| Density and Survival of Walleye Eggs and Larvae in a Great Lakes Tributary - :13039 | Office of Oceanic and Atmospheric Research (OAR)
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Density and Survival of Walleye Eggs and Larvae in a Great Lakes Tributary
  • Published Date:
    2016
  • Source:
    Transactions of the American Fisheries Society, 145(3), 563-577.
Filetype[PDF - 754.52 KB]


Details:
  • Description:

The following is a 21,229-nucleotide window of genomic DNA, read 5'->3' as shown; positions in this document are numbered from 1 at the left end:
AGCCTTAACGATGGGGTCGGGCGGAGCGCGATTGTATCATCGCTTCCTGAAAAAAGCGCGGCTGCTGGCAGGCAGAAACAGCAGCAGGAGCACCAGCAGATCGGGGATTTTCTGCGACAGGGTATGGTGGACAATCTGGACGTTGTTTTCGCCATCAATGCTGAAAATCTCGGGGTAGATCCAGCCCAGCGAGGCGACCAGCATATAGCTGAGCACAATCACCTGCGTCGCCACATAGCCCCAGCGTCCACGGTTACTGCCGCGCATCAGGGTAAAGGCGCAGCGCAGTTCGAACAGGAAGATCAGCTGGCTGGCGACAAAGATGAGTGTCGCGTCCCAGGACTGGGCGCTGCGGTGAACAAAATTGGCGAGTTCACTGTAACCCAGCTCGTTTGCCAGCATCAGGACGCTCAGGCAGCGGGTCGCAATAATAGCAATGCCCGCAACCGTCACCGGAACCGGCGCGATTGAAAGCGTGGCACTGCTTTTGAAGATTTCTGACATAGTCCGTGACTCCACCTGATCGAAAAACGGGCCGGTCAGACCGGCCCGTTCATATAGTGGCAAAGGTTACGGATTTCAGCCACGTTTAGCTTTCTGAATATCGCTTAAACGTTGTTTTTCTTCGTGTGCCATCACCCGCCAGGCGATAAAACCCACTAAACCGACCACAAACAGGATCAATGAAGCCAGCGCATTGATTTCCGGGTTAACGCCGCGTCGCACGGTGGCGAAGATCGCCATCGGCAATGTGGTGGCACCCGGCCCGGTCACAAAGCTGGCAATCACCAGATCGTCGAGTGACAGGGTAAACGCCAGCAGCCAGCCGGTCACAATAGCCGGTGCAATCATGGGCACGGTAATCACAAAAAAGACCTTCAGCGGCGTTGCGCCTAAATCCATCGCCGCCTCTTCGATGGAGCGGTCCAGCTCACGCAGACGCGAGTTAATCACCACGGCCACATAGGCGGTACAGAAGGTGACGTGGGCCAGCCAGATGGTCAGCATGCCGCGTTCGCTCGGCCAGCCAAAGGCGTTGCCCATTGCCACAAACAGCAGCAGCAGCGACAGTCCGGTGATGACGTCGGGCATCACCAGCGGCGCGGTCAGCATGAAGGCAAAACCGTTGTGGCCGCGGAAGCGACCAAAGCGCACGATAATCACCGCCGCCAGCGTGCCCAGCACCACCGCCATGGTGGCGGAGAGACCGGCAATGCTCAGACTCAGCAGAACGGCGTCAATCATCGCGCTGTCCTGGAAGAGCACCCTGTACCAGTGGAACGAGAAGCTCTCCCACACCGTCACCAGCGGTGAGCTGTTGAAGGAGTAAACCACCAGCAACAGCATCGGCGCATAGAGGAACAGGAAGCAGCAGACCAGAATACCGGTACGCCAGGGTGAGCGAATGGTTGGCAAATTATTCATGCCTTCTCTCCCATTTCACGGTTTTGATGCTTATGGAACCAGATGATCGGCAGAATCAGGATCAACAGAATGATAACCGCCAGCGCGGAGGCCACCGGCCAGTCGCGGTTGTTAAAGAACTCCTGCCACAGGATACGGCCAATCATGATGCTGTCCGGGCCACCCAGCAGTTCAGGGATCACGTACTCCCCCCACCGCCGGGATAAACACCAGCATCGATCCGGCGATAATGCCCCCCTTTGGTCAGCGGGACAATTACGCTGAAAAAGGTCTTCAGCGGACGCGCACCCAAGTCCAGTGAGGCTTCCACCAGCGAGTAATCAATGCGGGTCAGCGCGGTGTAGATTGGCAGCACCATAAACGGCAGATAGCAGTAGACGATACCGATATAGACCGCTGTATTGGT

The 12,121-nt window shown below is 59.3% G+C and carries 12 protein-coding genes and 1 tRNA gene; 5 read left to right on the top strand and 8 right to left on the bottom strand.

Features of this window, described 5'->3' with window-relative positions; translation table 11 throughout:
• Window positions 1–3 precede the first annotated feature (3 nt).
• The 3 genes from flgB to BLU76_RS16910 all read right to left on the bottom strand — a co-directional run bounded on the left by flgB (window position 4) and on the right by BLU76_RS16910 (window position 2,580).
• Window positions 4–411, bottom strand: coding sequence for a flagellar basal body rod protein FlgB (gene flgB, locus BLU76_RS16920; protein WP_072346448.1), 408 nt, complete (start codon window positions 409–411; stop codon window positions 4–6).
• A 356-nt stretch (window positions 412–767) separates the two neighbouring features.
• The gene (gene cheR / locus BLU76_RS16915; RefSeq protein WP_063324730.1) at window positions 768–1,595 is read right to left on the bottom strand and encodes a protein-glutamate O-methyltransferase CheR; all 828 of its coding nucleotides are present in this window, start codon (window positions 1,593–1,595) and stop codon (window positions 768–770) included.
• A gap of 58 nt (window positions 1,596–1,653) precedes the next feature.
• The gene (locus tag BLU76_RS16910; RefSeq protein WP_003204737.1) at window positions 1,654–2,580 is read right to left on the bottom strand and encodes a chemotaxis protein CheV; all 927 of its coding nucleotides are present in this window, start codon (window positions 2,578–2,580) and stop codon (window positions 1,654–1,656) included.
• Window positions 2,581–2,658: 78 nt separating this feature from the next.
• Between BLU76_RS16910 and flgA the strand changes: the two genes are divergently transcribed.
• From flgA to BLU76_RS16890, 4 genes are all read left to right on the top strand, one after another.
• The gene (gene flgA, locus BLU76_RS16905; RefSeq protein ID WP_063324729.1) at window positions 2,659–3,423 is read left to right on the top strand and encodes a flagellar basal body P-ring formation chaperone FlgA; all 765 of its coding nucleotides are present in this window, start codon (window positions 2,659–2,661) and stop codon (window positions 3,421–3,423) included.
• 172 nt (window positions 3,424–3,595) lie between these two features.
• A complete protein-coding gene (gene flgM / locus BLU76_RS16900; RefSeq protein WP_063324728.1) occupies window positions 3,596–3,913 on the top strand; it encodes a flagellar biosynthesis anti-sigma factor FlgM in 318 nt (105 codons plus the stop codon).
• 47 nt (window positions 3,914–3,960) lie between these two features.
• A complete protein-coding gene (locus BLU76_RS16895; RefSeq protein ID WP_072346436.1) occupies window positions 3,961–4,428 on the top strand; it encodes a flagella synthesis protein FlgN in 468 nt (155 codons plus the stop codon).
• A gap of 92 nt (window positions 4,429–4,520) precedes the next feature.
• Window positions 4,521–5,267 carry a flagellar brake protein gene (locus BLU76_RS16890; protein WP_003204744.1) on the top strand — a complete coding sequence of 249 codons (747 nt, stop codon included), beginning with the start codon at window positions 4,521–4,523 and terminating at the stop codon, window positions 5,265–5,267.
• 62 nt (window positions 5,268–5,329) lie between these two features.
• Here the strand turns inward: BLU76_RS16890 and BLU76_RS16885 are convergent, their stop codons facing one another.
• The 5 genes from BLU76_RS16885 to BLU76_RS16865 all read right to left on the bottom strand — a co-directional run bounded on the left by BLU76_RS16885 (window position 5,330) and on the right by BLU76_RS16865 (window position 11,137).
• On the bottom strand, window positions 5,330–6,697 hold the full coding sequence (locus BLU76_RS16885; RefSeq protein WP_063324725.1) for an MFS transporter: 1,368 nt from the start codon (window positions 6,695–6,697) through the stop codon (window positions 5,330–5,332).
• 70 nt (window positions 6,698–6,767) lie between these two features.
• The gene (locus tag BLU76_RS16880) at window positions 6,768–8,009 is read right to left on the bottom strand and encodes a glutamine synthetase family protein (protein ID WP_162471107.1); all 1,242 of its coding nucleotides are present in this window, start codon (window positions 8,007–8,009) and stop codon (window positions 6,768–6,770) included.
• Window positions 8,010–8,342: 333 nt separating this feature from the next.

The Walleye Sander vitreus is an important sport fish that has experienced low reproductive success in some Great Lakes tributaries since severe population declines began in the late 1940s. In the Muskegon River, a Lake Michigan tributary, natural reproduction of Walleyes remains low and is largely supplemented by stocking. We evaluated the influence of abiotic factors on Walleye reproductive success in the Muskegon River during April and May 2009 and 2010 by ( 1) estimating Walleye egg density and survival; ( 2) estimating the size, density, abundance, and survival of Walleye larvae; and ( 3) relating our estimates to physical habitat conditions. Egg densities were 70-fold higher in 2009 than in 2010, but eggs experienced colder water temperatures, higher river discharge rates, and lower survival in 2009 relative to 2010. Egg survival in incubators was positively related to temperature and negatively related to flow at most sites. In both years, Walleye larvae that hatched during periods of cooler temperature were smaller than larvae that hatched later during periods of warmer temperature. Walleye larval densities were highest near spawning grounds and decreased downstream. Bayesian estimates of variability in larval densities indicated that temporal variability was twice as high as spatial variability in the Muskegon River. Larval survival was much lower in 2009 than in 2010, resulting in an approximately sevenfold higher production of larvae in 2010 than in 2009. Survival was highest for smaller larvae that hatched early in April 2010, when temperatures were warm and discharges were low and stable; in contrast, survival was much lower for larger larvae hatching later in 2010 or for large and small larvae in 2009, when water temperatures were colder and discharges were higher and more variable. Our results suggest that abiotic factors, primarily temperature and river flow, likely control the early survival of Walleyes in the Muskegon River.

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